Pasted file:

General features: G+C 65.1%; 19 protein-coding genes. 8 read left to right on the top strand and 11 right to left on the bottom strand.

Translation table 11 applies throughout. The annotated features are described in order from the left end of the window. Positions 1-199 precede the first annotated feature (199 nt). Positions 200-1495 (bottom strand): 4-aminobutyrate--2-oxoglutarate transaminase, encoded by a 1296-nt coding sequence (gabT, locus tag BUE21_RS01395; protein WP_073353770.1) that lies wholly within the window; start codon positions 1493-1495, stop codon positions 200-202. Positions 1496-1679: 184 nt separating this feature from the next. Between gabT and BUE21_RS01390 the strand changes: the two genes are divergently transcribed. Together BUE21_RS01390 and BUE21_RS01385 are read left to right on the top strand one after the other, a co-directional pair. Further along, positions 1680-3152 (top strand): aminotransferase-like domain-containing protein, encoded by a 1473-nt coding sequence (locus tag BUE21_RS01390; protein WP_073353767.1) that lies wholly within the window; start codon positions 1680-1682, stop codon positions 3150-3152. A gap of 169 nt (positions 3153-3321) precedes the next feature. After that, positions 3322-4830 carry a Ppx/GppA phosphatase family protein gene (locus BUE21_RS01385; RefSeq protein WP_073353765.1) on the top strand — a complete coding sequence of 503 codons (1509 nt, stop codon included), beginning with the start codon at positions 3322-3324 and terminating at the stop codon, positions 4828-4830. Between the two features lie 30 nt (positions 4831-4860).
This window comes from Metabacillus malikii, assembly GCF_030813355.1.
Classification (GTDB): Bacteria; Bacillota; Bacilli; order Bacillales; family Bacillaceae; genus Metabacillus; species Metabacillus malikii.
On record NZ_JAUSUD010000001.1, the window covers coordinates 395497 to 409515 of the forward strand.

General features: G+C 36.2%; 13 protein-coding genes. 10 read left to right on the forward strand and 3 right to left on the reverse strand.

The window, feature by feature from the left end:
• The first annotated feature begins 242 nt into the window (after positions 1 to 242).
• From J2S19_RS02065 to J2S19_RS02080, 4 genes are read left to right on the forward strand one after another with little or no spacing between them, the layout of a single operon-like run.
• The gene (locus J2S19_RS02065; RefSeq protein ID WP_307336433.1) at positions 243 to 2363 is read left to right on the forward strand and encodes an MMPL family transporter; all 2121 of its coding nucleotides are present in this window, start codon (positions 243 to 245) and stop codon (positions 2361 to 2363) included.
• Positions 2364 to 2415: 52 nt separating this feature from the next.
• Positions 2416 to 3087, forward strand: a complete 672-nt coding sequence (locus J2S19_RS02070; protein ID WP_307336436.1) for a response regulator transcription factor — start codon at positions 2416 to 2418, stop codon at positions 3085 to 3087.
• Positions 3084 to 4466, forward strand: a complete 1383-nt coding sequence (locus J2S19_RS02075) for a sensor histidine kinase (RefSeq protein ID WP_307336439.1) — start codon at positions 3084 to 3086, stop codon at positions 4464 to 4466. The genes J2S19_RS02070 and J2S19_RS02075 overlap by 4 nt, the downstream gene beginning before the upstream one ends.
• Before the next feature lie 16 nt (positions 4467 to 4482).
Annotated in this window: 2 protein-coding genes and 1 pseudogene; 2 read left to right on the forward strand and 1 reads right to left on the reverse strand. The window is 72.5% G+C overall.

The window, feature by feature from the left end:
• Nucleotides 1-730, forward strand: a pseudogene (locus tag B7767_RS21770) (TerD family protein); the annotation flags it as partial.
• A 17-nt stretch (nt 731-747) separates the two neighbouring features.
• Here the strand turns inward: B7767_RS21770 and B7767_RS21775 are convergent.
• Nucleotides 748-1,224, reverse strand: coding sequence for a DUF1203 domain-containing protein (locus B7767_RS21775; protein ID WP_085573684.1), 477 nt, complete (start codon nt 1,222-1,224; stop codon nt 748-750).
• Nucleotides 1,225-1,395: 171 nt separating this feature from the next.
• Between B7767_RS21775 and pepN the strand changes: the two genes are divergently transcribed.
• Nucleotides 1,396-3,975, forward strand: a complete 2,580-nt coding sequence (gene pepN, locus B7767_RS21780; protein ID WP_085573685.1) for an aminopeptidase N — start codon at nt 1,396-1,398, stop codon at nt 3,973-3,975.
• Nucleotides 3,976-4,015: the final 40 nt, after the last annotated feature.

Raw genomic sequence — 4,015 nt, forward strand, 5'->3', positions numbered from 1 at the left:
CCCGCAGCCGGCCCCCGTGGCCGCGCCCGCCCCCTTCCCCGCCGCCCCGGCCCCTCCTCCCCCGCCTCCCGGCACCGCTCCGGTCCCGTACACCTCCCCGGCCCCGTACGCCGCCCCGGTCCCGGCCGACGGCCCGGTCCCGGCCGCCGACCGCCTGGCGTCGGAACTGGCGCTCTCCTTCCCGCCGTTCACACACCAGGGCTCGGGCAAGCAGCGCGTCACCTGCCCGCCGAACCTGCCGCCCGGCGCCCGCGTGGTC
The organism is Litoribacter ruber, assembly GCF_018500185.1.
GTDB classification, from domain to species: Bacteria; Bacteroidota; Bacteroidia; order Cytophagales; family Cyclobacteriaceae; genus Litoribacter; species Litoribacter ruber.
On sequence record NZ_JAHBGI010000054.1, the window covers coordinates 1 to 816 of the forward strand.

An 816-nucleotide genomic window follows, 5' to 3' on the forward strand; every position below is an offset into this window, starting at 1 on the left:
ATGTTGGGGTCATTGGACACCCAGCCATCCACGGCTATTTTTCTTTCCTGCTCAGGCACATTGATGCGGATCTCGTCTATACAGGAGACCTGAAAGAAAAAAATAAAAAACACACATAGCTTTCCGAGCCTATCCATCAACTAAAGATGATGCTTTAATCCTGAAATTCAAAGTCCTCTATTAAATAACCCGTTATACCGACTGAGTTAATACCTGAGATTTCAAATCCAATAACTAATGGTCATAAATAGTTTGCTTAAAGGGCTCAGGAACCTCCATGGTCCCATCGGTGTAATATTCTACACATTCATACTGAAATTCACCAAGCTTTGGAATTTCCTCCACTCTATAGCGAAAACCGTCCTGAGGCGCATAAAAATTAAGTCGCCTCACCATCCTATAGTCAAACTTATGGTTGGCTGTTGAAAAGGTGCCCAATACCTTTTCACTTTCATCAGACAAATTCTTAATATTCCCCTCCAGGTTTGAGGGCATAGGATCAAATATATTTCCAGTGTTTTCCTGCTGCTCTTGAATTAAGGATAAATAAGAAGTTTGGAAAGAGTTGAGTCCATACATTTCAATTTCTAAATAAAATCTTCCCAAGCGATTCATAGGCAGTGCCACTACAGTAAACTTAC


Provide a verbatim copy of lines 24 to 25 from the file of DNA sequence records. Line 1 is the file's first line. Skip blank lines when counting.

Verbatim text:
• Nucleotides 3,976-4,015: the final 40 nt, after the last annotated feature.

Raw genomic sequence — 4,015 nt, forward strand, 5'->3', positions numbered from 1 at the left: